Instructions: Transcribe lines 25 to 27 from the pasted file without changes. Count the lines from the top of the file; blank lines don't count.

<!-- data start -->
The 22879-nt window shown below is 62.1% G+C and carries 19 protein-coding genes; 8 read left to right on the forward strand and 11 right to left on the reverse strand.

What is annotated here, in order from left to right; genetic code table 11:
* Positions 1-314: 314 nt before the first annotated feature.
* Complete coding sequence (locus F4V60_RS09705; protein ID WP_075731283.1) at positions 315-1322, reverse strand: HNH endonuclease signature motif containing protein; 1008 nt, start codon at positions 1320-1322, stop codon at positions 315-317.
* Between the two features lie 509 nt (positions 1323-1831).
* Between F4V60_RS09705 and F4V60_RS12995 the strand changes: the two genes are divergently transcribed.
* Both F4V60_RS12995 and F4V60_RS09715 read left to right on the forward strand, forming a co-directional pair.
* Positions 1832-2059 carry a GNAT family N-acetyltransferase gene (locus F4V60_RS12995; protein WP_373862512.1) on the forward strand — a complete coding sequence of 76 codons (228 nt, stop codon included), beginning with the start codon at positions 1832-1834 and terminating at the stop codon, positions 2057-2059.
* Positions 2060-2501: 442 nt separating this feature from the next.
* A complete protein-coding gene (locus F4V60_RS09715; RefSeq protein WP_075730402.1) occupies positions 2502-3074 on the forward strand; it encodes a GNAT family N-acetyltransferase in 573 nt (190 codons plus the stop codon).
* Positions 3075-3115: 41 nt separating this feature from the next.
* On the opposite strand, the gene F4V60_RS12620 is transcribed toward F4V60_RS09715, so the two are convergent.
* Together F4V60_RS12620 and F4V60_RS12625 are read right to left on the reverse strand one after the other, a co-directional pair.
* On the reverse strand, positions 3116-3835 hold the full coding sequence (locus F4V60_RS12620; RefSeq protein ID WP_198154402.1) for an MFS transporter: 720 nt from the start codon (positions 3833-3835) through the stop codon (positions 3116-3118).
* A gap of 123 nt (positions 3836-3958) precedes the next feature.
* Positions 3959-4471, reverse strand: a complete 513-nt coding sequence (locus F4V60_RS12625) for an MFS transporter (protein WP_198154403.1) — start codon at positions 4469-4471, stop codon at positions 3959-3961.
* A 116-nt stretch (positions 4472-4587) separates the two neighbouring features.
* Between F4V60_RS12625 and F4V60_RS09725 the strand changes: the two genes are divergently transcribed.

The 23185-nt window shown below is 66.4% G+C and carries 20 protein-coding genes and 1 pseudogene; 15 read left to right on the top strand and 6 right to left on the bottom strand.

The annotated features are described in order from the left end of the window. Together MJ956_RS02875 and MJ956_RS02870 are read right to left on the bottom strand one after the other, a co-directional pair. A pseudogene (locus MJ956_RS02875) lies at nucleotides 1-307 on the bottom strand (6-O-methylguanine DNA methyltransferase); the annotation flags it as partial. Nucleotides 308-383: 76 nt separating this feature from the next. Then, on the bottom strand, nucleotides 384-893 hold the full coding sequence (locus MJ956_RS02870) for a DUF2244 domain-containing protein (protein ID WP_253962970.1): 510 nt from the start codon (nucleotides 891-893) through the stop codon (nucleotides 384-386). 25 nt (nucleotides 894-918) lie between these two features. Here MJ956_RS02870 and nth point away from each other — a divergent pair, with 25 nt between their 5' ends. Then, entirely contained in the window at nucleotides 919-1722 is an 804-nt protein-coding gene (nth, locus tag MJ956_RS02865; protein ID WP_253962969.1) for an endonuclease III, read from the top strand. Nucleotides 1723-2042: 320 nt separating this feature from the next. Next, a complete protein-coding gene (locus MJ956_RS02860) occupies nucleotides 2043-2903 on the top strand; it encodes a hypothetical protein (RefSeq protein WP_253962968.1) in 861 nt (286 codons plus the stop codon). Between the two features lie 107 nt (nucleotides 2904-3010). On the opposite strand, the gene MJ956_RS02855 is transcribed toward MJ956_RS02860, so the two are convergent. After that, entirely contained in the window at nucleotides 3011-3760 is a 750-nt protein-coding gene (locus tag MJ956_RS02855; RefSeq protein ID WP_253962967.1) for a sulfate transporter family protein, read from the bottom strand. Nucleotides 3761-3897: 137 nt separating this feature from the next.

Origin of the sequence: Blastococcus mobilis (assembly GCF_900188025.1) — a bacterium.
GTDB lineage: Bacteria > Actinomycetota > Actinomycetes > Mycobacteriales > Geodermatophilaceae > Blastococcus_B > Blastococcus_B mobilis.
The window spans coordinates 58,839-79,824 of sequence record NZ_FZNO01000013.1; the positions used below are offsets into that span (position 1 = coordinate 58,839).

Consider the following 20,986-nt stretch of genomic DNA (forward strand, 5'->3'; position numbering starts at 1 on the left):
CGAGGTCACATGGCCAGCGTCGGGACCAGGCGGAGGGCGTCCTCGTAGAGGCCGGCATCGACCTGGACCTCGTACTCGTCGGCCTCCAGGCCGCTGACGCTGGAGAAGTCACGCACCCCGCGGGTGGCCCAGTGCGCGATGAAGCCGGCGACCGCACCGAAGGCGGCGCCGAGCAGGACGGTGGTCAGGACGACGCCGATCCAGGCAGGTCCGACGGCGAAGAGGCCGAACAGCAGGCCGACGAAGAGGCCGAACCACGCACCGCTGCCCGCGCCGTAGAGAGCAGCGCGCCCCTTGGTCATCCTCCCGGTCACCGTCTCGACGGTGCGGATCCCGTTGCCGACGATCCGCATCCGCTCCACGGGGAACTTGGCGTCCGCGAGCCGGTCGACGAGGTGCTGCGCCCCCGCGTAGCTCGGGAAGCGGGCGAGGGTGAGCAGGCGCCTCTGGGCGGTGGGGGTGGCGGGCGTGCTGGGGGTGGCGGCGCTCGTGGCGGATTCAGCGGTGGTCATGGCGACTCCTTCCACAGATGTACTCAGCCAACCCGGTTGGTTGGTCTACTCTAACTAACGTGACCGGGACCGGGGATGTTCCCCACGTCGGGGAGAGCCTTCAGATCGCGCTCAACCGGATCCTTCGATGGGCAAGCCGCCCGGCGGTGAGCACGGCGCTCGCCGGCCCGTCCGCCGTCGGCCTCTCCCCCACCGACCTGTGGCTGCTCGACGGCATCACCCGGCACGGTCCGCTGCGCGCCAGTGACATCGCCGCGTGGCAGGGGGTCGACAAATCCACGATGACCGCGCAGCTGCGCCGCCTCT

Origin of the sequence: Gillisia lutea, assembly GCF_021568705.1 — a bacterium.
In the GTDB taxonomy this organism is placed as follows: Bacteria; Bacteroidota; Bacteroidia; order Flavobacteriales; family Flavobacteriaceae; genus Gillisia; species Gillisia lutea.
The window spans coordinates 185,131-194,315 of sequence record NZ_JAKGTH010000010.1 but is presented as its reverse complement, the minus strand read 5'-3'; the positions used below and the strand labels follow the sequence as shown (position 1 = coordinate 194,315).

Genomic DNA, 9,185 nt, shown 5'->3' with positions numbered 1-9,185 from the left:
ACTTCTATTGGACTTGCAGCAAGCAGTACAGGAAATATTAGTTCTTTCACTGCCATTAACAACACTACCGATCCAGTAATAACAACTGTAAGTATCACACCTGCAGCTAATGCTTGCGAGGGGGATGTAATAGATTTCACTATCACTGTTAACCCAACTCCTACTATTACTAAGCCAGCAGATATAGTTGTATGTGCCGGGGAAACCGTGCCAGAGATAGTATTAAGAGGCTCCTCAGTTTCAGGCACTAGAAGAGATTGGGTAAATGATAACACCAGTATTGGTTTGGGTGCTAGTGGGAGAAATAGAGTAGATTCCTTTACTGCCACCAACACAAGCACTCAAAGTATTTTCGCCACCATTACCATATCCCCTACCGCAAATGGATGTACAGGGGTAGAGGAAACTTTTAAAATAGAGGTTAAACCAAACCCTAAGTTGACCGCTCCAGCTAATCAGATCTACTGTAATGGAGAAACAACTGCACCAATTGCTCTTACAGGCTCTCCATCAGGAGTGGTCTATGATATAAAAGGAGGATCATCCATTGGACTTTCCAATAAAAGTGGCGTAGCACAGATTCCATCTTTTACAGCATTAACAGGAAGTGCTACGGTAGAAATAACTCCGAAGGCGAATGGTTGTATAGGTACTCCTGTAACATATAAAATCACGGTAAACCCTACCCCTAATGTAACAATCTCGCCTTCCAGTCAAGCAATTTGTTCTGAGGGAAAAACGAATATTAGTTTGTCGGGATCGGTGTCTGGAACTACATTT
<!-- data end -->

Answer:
CGAGGTCACATGGCCAGCGTCGGGACCAGGCGGAGGGCGTCCTCGTAGAGGCCGGCATCGACCTGGACCTCGTACTCGTCGGCCTCCAGGCCGCTGACGCTGGAGAAGTCACGCACCCCGCGGGTGGCCCAGTGCGCGATGAAGCCGGCGACCGCACCGAAGGCGGCGCCGAGCAGGACGGTGGTCAGGACGACGCCGATCCAGGCAGGTCCGACGGCGAAGAGGCCGAACAGCAGGCCGACGAAGAGGCCGAACCACGCACCGCTGCCCGCGCCGTAGAGAGCAGCGCGCCCCTTGGTCATCCTCCCGGTCACCGTCTCGACGGTGCGGATCCCGTTGCCGACGATCCGCATCCGCTCCACGGGGAACTTGGCGTCCGCGAGCCGGTCGACGAGGTGCTGCGCCCCCGCGTAGCTCGGGAAGCGGGCGAGGGTGAGCAGGCGCCTCTGGGCGGTGGGGGTGGCGGGCGTGCTGGGGGTGGCGGCGCTCGTGGCGGATTCAGCGGTGGTCATGGCGACTCCTTCCACAGATGTACTCAGCCAACCCGGTTGGTTGGTCTACTCTAACTAACGTGACCGGGACCGGGGATGTTCCCCACGTCGGGGAGAGCCTTCAGATCGCGCTCAACCGGATCCTTCGATGGGCAAGCCGCCCGGCGGTGAGCACGGCGCTCGCCGGCCCGTCCGCCGTCGGCCTCTCCCCCACCGACCTGTGGCTGCTCGACGGCATCACCCGGCACGGTCCGCTGCGCGCCAGTGACATCGCCGCGTGGCAGGGGGTCGACAAATCCACGATGACCGCGCAGCTGCGCCGCCTCT

Origin of the sequence: Gillisia lutea, assembly GCF_021568705.1 — a bacterium.
In the GTDB taxonomy this organism is placed as follows: Bacteria; Bacteroidota; Bacteroidia; order Flavobacteriales; family Flavobacteriaceae; genus Gillisia; species Gillisia lutea.